Going into the 2015 season, we had a pretty good idea that the Toronto Blue Jays were going to hit a lot of home runs. After all, they hit the third-most home runs in baseball during 2014, and then added Josh Donaldson. The pieces were there for a huge offensive season from the entire team. But even with the talented personnel and a hitter-friendly home stadium, 2015 was the kind of season that was probably on the high-end of expectations. The Jays hit 232 home runs, the most by any team since the Yankees hit 245 in 2012.
As Matt Snyder pointed out in late September, the 2015 Blue Jays were only the 14th team in major-league history to have three players with 35-plus home runs each, and were the first team to have three since the 2006 White Sox. Those players, of course, were Donaldson, Jose Bautista and Edwin Encarnacion. Digging deeper into the stats, the offensive approach shown by those players at the Rogers Centre was a driving force behind the team's power explosion.
By July, we had a sense that Donaldson was intentionally altering his plate approach at home to hit more homers: He was striking out more, walking less and pulling the ball far more often when playing at the Rogers Centre than on the road. In short, he was being ultra-aggressive at the plate when at home, and it turned out to be a big part of what would become an MVP season for the third baseman. A quick look at the increase in his pull rate at home in 2015 when compared to 2013 and 2014 tells a big part of the story of his year:
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Big power seasons often follow short-term increases in pull tendencies, and Donaldson was no different. And, looking further down the lineup, he wasn't alone in changing his approach to get the most out of playing in Toronto's hitter-friendly environment during 2015. Donaldson's main partner in adopting these more aggressive changes was Bautista, who showed a few important tweaks to his Rogers Centre approach between 2014 and 2015. He pulled the ball in Toronto more than he ever had before, owning the third-highest change in pull tendency out of all qualified hitters when at home. Take a look at the rate of balls in play he pulled at home vs. on the road over the past five seasons:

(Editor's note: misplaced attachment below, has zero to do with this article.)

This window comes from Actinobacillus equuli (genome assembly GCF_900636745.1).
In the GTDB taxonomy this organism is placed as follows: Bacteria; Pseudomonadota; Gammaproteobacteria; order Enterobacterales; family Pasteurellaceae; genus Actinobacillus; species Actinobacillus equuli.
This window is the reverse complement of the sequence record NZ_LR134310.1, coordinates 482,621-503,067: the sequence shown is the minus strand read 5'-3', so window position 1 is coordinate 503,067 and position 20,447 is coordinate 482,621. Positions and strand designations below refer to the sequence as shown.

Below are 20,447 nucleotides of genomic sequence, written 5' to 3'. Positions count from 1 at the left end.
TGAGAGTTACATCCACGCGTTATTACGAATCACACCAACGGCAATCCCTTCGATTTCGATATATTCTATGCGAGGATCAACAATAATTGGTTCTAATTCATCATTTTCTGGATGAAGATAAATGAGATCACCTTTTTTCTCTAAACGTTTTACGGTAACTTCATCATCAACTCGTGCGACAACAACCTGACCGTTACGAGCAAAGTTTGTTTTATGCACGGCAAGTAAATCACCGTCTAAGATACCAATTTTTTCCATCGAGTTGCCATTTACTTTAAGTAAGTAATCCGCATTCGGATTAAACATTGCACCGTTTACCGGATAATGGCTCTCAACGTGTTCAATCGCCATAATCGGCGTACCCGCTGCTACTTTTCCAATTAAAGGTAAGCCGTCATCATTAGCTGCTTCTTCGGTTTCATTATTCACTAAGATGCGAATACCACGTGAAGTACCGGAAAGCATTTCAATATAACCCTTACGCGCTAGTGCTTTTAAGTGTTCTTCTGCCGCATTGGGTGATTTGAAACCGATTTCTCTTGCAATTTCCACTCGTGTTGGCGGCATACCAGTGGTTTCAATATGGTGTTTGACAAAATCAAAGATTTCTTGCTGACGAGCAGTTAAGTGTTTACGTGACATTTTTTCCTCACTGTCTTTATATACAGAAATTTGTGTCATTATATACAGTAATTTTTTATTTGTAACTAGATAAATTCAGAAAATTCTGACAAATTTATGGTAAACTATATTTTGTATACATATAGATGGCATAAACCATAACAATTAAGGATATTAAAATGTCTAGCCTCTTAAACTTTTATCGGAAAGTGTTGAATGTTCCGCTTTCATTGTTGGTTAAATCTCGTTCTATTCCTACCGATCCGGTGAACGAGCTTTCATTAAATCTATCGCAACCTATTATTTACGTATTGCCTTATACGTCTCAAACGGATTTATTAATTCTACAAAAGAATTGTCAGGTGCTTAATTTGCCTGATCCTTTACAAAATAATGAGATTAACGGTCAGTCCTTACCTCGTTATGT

Bautista posted his highest pull rate at home in the past five seasons during 2015, pulling over 5 percent more batted balls than his previous high in 2013 -- and possessing a higher pull percentage at home than on the road for the first time since 2010. He also hit the most flyballs at home since 2012:
Pulling the ball in the air is what power hitters tend to do, but it's the amount of change in these numbers between previous seasons and 2015 that is so eye-catching. Given the fact that Donaldson and Bautista already had great power numbers before 2015, these large changes in approach seem to be intentional.